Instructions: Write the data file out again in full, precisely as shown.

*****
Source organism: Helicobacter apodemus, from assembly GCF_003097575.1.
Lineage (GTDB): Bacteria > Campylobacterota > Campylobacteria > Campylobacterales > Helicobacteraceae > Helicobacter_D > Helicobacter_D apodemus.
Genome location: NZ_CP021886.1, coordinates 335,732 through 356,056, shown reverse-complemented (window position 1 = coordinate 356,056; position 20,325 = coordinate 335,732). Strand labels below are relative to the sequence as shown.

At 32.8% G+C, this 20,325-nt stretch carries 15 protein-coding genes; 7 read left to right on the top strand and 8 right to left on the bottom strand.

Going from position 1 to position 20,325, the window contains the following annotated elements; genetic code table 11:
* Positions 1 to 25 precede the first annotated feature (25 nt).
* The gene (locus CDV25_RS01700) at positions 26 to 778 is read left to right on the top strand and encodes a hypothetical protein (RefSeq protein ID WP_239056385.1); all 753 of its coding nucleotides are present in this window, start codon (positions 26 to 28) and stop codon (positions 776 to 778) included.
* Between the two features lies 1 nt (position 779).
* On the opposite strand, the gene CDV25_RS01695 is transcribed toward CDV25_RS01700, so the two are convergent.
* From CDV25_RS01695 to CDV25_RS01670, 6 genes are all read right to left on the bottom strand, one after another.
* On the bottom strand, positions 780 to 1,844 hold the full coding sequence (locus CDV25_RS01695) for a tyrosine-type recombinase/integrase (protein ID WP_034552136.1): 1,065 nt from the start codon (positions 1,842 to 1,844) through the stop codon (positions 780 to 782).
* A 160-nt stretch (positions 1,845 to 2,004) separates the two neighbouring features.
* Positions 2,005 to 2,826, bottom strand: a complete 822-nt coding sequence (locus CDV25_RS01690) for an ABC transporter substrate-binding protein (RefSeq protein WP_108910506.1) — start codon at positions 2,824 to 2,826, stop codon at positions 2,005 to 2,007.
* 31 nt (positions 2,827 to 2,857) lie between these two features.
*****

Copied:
Source organism: Helicobacter apodemus, from assembly GCF_003097575.1.
Lineage (GTDB): Bacteria > Campylobacterota > Campylobacteria > Campylobacterales > Helicobacteraceae > Helicobacter_D > Helicobacter_D apodemus.
Genome location: NZ_CP021886.1, coordinates 335,732 through 356,056, shown reverse-complemented (window position 1 = coordinate 356,056; position 20,325 = coordinate 335,732). Strand labels below are relative to the sequence as shown.

At 32.8% G+C, this 20,325-nt stretch carries 15 protein-coding genes; 7 read left to right on the top strand and 8 right to left on the bottom strand.

Going from position 1 to position 20,325, the window contains the following annotated elements; genetic code table 11:
* Positions 1 to 25 precede the first annotated feature (25 nt).
* The gene (locus CDV25_RS01700) at positions 26 to 778 is read left to right on the top strand and encodes a hypothetical protein (RefSeq protein ID WP_239056385.1); all 753 of its coding nucleotides are present in this window, start codon (positions 26 to 28) and stop codon (positions 776 to 778) included.
* Between the two features lies 1 nt (position 779).
* On the opposite strand, the gene CDV25_RS01695 is transcribed toward CDV25_RS01700, so the two are convergent.
* From CDV25_RS01695 to CDV25_RS01670, 6 genes are all read right to left on the bottom strand, one after another.
* On the bottom strand, positions 780 to 1,844 hold the full coding sequence (locus CDV25_RS01695) for a tyrosine-type recombinase/integrase (protein ID WP_034552136.1): 1,065 nt from the start codon (positions 1,842 to 1,844) through the stop codon (positions 780 to 782).
* A 160-nt stretch (positions 1,845 to 2,004) separates the two neighbouring features.
* Positions 2,005 to 2,826, bottom strand: a complete 822-nt coding sequence (locus CDV25_RS01690) for an ABC transporter substrate-binding protein (RefSeq protein WP_108910506.1) — start codon at positions 2,824 to 2,826, stop codon at positions 2,005 to 2,007.
* 31 nt (positions 2,827 to 2,857) lie between these two features.